In java we can use System.out.println
In C# we can use Debug.Println
but how to do it in C++?
(The syntax, and where to look for the debug message)

Try this:

#include<windows.h>
#include<iostream>

#define DebugMessage(str)	OutputDebugString(str)

int main() {
	DebugMessage("Hello");
	std::cin.ignore();
	return 0;
}

You are using a compiler with the world's best debugger. You don't need debug messages. Just compile your program for debug and use the debugger to set breakpoints, see the value of variables and program execution.

But to answer your question, how to print debug messages depends on whether you are writing a console program or a windows program. Console progrm: just using normal print() or cout statements wherever you want them. Windows programs are more difficult because it doesn't have a console window, so you have to use win32 api text output functions

I agree with AD on that, but there has been times when its been helpfull to use OutputDebugString to print directly to the output window, for example when I was working on a scheduler, every few minutes it would have display its status, which isn't possible to do using breakpoints. I suppose I could have also made a log file to do that but I found this way easier.

I never used OutputDebugString(). It appears to be sort of like assert(), where you can add debugging comments which don't show up when the program is compiled for release mode.

It appears to be sort of like assert(), where you can add debugging comments which don't show up when the program is compiled for release mode.

OutputDebugString works the same regardless of release/debug build.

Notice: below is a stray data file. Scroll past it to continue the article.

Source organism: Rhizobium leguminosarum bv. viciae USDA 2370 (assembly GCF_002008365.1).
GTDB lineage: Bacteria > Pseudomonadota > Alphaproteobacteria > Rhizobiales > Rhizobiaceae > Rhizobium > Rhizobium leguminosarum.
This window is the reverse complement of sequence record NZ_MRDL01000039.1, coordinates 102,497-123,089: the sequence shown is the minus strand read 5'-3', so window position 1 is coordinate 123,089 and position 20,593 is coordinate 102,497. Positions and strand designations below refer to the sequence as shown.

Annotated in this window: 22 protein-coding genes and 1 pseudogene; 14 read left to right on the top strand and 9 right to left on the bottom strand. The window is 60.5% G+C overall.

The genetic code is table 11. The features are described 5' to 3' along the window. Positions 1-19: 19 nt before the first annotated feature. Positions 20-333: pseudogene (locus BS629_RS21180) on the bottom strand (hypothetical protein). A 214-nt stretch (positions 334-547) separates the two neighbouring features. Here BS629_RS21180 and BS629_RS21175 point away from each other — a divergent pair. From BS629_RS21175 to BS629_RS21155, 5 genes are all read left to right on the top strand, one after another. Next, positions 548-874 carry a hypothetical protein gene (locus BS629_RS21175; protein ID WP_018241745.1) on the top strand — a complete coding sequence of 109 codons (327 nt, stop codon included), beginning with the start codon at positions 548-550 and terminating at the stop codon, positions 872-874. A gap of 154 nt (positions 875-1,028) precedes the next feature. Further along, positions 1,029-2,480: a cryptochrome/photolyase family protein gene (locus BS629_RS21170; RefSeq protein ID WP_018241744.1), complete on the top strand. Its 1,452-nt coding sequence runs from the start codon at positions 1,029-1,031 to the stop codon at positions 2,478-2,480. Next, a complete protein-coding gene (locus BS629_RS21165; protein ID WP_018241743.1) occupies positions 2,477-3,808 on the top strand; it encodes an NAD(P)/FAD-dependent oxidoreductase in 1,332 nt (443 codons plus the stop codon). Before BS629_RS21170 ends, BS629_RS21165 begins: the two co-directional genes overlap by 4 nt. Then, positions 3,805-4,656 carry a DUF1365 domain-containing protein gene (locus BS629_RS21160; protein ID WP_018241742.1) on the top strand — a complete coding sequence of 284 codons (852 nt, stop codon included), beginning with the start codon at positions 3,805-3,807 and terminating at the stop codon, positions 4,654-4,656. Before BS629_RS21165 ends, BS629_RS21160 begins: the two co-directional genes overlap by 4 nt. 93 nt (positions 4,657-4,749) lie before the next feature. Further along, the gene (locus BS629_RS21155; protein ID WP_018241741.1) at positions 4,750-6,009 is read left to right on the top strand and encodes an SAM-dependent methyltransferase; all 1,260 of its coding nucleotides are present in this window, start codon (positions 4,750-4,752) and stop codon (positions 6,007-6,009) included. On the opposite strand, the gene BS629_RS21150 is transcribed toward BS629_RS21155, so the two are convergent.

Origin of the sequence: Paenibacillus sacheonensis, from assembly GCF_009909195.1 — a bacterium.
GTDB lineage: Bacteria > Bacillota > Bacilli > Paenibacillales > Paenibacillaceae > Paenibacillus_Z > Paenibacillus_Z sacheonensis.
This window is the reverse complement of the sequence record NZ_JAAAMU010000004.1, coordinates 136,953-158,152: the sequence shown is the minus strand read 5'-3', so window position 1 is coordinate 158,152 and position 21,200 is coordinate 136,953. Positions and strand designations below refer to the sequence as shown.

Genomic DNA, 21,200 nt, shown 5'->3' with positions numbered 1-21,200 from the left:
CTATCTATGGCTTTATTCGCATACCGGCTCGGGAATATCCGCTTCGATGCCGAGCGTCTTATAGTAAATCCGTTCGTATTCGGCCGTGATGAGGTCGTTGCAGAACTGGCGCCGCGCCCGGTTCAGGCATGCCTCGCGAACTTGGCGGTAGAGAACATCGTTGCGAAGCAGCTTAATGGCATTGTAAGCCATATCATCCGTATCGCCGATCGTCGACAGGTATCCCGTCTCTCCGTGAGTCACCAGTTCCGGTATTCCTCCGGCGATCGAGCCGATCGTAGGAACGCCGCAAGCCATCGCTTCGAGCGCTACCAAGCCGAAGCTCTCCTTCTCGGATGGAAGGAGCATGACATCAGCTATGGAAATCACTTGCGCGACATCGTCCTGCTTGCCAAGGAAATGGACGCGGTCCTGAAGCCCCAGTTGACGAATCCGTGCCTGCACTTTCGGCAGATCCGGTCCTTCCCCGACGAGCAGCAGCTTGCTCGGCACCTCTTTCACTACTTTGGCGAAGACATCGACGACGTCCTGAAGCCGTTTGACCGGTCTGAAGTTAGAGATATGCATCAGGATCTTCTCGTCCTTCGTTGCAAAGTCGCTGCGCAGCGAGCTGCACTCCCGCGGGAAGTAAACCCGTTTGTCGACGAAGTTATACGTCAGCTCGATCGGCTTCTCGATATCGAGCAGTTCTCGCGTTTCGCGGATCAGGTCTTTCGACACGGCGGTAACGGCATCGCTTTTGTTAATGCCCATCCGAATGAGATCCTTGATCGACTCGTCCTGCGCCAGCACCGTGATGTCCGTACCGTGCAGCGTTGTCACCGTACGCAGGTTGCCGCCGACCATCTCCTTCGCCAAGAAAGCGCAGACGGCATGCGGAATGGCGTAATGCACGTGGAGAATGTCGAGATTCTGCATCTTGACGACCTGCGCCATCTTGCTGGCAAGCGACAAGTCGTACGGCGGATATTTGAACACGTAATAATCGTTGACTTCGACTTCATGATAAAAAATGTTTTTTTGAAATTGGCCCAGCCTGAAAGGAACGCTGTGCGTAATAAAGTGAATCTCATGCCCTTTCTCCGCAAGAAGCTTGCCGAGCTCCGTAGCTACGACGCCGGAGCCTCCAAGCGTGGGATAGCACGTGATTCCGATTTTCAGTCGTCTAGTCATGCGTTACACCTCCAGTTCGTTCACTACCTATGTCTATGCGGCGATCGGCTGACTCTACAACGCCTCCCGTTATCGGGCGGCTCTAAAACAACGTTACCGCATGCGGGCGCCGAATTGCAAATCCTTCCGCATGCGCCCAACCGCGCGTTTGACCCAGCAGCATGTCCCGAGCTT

Then why use it since you have to delete them all before releasing the program ?

Some wrapping around it is obviously needed, as for example MFC's TRACE macros.

Oh I see -- that function is meant for MFC.

No, it's rather a generic function for sending a string to a debugger.

You are using a compiler with the world's best debugger. You don't need debug messages. Just compile your program for debug and use the debugger to set breakpoints, see the value of variables and program execution.

This isn’t entirely true. While the debugger is great for most apps, there are times when it is not feasible, if not outright impossible to use the debugger.

It’s called Heisenberg debugging, Heisenbugging, debugging Heisenbugs, etc. after the Heisenberg Uncertainty Principal. There are situations where the act of debugging itself affects the behavior being debugged. In those situations, the debugger (breakpoints) don’t work—neither does MessageBox usually—and so printing to the debug console (or other log) is necessary.

For example, multi-threaded apps often don’t lend themselves well to the debugger (which is going to be a problem since software dev is moving more and more towards multi-threading since the recent proliferation of multi-cores and multi-threads APIs). Also, debugging things like ShowWindow behavior would be a huge pain in the butt if not impossible with the debugger since every time the program breaks, the app gets WM_SHOWWINDOW messages to hide/show. Sometimes, debugging things like drivers or kernel mode functions are difficult with the debugger. Sometimes even when it’s possible to use the debugger, it’s just faster and easier to let the program run and then analyze the debug output, especially for big loops and such which would require setting conditions and such if using breakpoints.

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